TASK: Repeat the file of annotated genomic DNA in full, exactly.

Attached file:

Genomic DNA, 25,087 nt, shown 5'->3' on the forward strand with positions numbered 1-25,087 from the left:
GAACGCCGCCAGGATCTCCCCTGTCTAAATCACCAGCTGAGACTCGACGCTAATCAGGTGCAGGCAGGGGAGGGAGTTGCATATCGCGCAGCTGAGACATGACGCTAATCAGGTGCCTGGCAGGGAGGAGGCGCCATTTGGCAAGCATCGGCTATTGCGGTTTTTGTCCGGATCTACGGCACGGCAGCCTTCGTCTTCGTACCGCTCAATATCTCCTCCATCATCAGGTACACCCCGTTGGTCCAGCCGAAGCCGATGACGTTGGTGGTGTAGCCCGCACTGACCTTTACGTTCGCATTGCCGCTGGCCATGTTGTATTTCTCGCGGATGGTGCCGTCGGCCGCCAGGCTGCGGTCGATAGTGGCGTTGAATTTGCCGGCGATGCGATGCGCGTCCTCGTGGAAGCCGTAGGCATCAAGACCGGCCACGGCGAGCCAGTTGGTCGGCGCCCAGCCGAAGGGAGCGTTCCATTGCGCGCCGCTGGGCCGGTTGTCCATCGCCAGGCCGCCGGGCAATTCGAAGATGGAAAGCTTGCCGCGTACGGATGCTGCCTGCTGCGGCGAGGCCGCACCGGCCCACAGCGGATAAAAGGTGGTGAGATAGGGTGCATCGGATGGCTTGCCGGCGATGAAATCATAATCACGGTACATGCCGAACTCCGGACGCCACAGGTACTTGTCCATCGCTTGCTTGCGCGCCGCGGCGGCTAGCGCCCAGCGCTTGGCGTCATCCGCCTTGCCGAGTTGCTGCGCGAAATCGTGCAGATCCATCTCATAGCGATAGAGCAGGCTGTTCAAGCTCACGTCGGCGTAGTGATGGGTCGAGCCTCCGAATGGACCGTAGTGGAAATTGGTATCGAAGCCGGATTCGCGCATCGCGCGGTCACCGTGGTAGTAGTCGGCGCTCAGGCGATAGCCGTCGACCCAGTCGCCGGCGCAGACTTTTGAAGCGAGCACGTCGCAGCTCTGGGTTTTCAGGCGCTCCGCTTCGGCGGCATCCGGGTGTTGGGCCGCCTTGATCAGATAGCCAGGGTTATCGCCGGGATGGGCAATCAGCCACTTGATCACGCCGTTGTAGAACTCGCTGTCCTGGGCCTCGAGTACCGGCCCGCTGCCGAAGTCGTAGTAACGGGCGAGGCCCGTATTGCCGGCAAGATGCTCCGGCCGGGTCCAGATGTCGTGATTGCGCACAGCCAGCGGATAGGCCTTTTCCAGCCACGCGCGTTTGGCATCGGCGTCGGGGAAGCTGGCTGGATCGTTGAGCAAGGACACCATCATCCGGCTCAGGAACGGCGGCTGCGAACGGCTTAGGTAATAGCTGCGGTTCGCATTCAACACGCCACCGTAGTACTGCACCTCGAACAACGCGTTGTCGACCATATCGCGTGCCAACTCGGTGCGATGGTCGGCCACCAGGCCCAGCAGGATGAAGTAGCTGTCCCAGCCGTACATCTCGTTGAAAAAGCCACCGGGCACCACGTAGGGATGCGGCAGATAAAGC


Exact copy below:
Genomic DNA, 25,087 nt, shown 5'->3' on the forward strand with positions numbered 1-25,087 from the left:
GAACGCCGCCAGGATCTCCCCTGTCTAAATCACCAGCTGAGACTCGACGCTAATCAGGTGCAGGCAGGGGAGGGAGTTGCATATCGCGCAGCTGAGACATGACGCTAATCAGGTGCCTGGCAGGGAGGAGGCGCCATTTGGCAAGCATCGGCTATTGCGGTTTTTGTCCGGATCTACGGCACGGCAGCCTTCGTCTTCGTACCGCTCAATATCTCCTCCATCATCAGGTACACCCCGTTGGTCCAGCCGAAGCCGATGACGTTGGTGGTGTAGCCCGCACTGACCTTTACGTTCGCATTGCCGCTGGCCATGTTGTATTTCTCGCGGATGGTGCCGTCGGCCGCCAGGCTGCGGTCGATAGTGGCGTTGAATTTGCCGGCGATGCGATGCGCGTCCTCGTGGAAGCCGTAGGCATCAAGACCGGCCACGGCGAGCCAGTTGGTCGGCGCCCAGCCGAAGGGAGCGTTCCATTGCGCGCCGCTGGGCCGGTTGTCCATCGCCAGGCCGCCGGGCAATTCGAAGATGGAAAGCTTGCCGCGTACGGATGCTGCCTGCTGCGGCGAGGCCGCACCGGCCCACAGCGGATAAAAGGTGGTGAGATAGGGTGCATCGGATGGCTTGCCGGCGATGAAATCATAATCACGGTACATGCCGAACTCCGGACGCCACAGGTACTTGTCCATCGCTTGCTTGCGCGCCGCGGCGGCTAGCGCCCAGCGCTTGGCGTCATCCGCCTTGCCGAGTTGCTGCGCGAAATCGTGCAGATCCATCTCATAGCGATAGAGCAGGCTGTTCAAGCTCACGTCGGCGTAGTGATGGGTCGAGCCTCCGAATGGACCGTAGTGGAAATTGGTATCGAAGCCGGATTCGCGCATCGCGCGGTCACCGTGGTAGTAGTCGGCGCTCAGGCGATAGCCGTCGACCCAGTCGCCGGCGCAGACTTTTGAAGCGAGCACGTCGCAGCTCTGGGTTTTCAGGCGCTCCGCTTCGGCGGCATCCGGGTGTTGGGCCGCCTTGATCAGATAGCCAGGGTTATCGCCGGGATGGGCAATCAGCCACTTGATCACGCCGTTGTAGAACTCGCTGTCCTGGGCCTCGAGTACCGGCCCGCTGCCGAAGTCGTAGTAACGGGCGAGGCCCGTATTGCCGGCAAGATGCTCCGGCCGGGTCCAGATGTCGTGATTGCGCACAGCCAGCGGATAGGCCTTTTCCAGCCACGCGCGTTTGGCATCGGCGTCGGGGAAGCTGGCTGGATCGTTGAGCAAGGACACCATCATCCGGCTCAGGAACGGCGGCTGCGAACGGCTTAGGTAATAGCTGCGGTTCGCATTCAACACGCCACCGTAGTACTGCACCTCGAACAACGCGTTGTCGACCATATCGCGTGCCAACTCGGTGCGATGGTCGGCCACCAGGCCCAGCAGGATGAAGTAGCTGTCCCAGCCGTACATCTCGTTGAAAAAGCCACCGGGCACCACGTAGGGATGCGGCAGATAAAGC